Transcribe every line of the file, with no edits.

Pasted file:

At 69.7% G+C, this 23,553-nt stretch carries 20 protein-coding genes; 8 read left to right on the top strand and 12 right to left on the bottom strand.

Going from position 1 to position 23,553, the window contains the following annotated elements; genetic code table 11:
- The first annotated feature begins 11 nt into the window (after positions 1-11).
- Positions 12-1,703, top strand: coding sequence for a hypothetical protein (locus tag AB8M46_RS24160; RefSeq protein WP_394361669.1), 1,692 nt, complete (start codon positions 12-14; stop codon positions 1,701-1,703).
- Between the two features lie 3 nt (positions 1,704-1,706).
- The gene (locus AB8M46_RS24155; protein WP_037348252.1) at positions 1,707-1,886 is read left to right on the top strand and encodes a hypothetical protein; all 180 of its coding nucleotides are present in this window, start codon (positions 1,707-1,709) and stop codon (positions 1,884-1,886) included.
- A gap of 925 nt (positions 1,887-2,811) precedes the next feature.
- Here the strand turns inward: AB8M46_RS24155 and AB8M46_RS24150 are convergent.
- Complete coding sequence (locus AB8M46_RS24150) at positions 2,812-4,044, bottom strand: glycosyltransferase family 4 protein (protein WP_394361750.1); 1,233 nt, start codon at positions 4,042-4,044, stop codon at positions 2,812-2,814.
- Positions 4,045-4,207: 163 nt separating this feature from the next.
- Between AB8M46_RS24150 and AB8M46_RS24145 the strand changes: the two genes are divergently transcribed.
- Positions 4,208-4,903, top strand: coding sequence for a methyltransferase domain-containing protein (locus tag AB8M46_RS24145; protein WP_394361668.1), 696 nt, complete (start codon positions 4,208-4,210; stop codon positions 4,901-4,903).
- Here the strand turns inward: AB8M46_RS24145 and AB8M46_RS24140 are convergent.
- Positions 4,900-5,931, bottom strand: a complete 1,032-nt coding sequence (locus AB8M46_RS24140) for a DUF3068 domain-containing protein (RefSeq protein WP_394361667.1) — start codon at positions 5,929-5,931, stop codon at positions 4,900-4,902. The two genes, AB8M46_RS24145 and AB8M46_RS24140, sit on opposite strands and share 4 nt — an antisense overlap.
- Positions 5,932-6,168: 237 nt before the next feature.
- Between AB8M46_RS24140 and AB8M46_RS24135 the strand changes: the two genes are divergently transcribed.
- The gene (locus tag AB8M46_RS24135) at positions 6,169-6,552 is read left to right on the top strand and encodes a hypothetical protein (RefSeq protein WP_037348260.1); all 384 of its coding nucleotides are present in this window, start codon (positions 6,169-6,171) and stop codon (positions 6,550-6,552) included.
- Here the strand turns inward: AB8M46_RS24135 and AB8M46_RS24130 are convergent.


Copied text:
At 69.7% G+C, this 23,553-nt stretch carries 20 protein-coding genes; 8 read left to right on the top strand and 12 right to left on the bottom strand.

Going from position 1 to position 23,553, the window contains the following annotated elements; genetic code table 11:
- The first annotated feature begins 11 nt into the window (after positions 1-11).
- Positions 12-1,703, top strand: coding sequence for a hypothetical protein (locus tag AB8M46_RS24160; RefSeq protein WP_394361669.1), 1,692 nt, complete (start codon positions 12-14; stop codon positions 1,701-1,703).
- Between the two features lie 3 nt (positions 1,704-1,706).
- The gene (locus AB8M46_RS24155; protein WP_037348252.1) at positions 1,707-1,886 is read left to right on the top strand and encodes a hypothetical protein; all 180 of its coding nucleotides are present in this window, start codon (positions 1,707-1,709) and stop codon (positions 1,884-1,886) included.
- A gap of 925 nt (positions 1,887-2,811) precedes the next feature.
- Here the strand turns inward: AB8M46_RS24155 and AB8M46_RS24150 are convergent.
- Complete coding sequence (locus AB8M46_RS24150) at positions 2,812-4,044, bottom strand: glycosyltransferase family 4 protein (protein WP_394361750.1); 1,233 nt, start codon at positions 4,042-4,044, stop codon at positions 2,812-2,814.
- Positions 4,045-4,207: 163 nt separating this feature from the next.
- Between AB8M46_RS24150 and AB8M46_RS24145 the strand changes: the two genes are divergently transcribed.
- Positions 4,208-4,903, top strand: coding sequence for a methyltransferase domain-containing protein (locus tag AB8M46_RS24145; protein WP_394361668.1), 696 nt, complete (start codon positions 4,208-4,210; stop codon positions 4,901-4,903).
- Here the strand turns inward: AB8M46_RS24145 and AB8M46_RS24140 are convergent.
- Positions 4,900-5,931, bottom strand: a complete 1,032-nt coding sequence (locus AB8M46_RS24140) for a DUF3068 domain-containing protein (RefSeq protein WP_394361667.1) — start codon at positions 5,929-5,931, stop codon at positions 4,900-4,902. The two genes, AB8M46_RS24145 and AB8M46_RS24140, sit on opposite strands and share 4 nt — an antisense overlap.
- Positions 5,932-6,168: 237 nt before the next feature.
- Between AB8M46_RS24140 and AB8M46_RS24135 the strand changes: the two genes are divergently transcribed.
- The gene (locus tag AB8M46_RS24135) at positions 6,169-6,552 is read left to right on the top strand and encodes a hypothetical protein (RefSeq protein WP_037348260.1); all 384 of its coding nucleotides are present in this window, start codon (positions 6,169-6,171) and stop codon (positions 6,550-6,552) included.
- Here the strand turns inward: AB8M46_RS24135 and AB8M46_RS24130 are convergent.